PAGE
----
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Online auction house eBay has been accused of harming competition by entering into a recruitment pact with software firm Intuit, under which the two agreed not to hire the other's staff.
A lawsuit brought by the State of California and the US Department of Justice (DoJ) alleges the agreement was brokered by former eBay chief executive Meg Whitman and Intuit's founder Scott Cook.
"The pact harmed employees and it harmed competition," said California attorney general Kamala Harris.
"If California is going to continue to be the high-tech capital of the world, we can't allow anti-competitive conduct that prevents talent from going where it's put to its highest use."
The lawsuit alleges that eBay and Intuit had a will-not-recruit agreement from 2006 to 2009. Government officials say the agreement prevented employees from seeking better paying jobs.
While Intuit is mentioned in the lawsuit the company is not being sued by the DoJ.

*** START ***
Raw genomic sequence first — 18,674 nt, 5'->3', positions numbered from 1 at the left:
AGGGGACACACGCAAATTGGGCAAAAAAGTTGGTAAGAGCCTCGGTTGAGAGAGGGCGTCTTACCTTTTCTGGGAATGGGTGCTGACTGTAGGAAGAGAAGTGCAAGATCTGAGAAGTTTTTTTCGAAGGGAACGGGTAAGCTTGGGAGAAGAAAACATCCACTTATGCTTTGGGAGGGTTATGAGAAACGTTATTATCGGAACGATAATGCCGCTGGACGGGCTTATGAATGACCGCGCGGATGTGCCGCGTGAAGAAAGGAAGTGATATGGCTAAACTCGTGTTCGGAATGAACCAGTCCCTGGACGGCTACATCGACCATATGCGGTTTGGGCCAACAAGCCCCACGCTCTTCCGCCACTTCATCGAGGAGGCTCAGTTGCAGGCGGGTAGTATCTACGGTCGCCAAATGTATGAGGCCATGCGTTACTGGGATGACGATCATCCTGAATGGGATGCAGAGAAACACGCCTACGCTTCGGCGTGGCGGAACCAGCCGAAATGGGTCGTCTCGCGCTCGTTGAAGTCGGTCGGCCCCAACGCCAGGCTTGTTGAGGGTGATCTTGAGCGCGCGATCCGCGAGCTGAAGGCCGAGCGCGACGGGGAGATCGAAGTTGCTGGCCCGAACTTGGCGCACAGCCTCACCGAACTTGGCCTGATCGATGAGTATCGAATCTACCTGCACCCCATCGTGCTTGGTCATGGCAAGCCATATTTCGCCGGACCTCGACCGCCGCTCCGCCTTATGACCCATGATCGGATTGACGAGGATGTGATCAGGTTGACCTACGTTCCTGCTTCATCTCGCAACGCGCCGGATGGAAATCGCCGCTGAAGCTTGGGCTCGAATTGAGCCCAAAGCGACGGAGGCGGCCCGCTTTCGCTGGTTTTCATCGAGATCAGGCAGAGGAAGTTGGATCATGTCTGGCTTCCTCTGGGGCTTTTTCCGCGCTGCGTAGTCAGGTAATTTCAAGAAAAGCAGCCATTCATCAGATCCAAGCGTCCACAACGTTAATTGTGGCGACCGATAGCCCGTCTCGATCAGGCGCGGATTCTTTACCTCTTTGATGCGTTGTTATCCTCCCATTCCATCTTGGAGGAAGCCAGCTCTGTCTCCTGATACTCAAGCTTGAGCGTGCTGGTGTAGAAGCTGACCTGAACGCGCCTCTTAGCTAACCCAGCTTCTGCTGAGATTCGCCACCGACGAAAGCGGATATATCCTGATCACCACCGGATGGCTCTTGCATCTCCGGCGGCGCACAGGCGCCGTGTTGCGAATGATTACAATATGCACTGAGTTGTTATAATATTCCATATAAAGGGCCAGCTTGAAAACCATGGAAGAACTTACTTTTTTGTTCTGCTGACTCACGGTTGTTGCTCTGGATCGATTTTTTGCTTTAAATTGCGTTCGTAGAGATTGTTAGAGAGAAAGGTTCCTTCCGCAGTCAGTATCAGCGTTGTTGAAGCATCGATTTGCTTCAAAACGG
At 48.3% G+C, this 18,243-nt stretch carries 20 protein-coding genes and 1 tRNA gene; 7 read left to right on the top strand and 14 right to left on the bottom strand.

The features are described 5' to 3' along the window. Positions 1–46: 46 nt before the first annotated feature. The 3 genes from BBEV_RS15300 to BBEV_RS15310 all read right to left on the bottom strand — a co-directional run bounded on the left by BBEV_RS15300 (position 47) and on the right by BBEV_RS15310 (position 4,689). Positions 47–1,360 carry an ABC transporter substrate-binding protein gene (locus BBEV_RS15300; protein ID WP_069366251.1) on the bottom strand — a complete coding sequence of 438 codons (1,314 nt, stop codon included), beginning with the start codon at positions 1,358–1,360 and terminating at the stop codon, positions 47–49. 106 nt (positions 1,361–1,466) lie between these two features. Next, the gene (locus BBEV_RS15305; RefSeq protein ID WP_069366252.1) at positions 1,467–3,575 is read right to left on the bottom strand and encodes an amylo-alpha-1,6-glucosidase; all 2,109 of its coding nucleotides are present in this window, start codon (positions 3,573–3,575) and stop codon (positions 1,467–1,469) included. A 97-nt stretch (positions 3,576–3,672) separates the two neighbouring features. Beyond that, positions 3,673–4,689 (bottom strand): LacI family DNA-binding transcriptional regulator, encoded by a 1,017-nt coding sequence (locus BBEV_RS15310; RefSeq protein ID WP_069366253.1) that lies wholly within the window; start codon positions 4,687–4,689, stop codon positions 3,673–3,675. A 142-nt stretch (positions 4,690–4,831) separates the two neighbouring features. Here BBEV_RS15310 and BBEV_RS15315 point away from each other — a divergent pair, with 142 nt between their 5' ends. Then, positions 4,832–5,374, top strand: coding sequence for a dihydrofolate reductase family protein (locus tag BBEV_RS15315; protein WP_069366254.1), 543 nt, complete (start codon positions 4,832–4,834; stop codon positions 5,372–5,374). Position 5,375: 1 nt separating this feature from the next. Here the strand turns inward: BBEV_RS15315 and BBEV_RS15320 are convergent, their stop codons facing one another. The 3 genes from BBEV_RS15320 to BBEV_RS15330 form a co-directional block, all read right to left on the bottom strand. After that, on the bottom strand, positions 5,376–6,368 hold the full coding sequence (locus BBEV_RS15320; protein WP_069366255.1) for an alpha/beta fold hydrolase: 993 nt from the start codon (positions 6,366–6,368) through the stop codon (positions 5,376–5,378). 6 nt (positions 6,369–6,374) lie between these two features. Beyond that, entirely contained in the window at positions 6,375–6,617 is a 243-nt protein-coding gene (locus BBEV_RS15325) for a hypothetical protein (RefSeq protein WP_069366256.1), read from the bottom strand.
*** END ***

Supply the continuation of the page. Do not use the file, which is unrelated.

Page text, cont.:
An Intuit representative said in a statement that the firm has spoken with the DoJ and will not be a defendant in the case.
"The DoJ's lawsuit against eBay mentions Intuit, but we have already resolved any concerns that the DoJ had about our recruiting practices and believe the matter for Intuit is closed," the Intuit representative said.
EBay has denied the allegations. The firm says that the lawsuit is overstating antitrust laws for the case.
"EBay strongly believes that the Department of Justice and California Attorney General are wrong and are using the wrong standard in these matters. We compete openly for talent in a broad, diverse global market across a range of industries and professional disciplines," an eBay representative said.
"[EBay's] hiring practices conform to the standards that the Department of Justice has approved in resolving cases against other companies. The DoJ and state attorney general are taking an overly aggressive interpretation in their enforcement of antitrust law in this area. eBay will vigorously defend itself."
This isn't the first major anti-competitive hiring suit to hit Silicon Valley. Last year, a former software engineer alleged that Adobe, Apple, Google, Intel, Intuit, Lucasfilm and Pixar agreed to will-not-hire deals.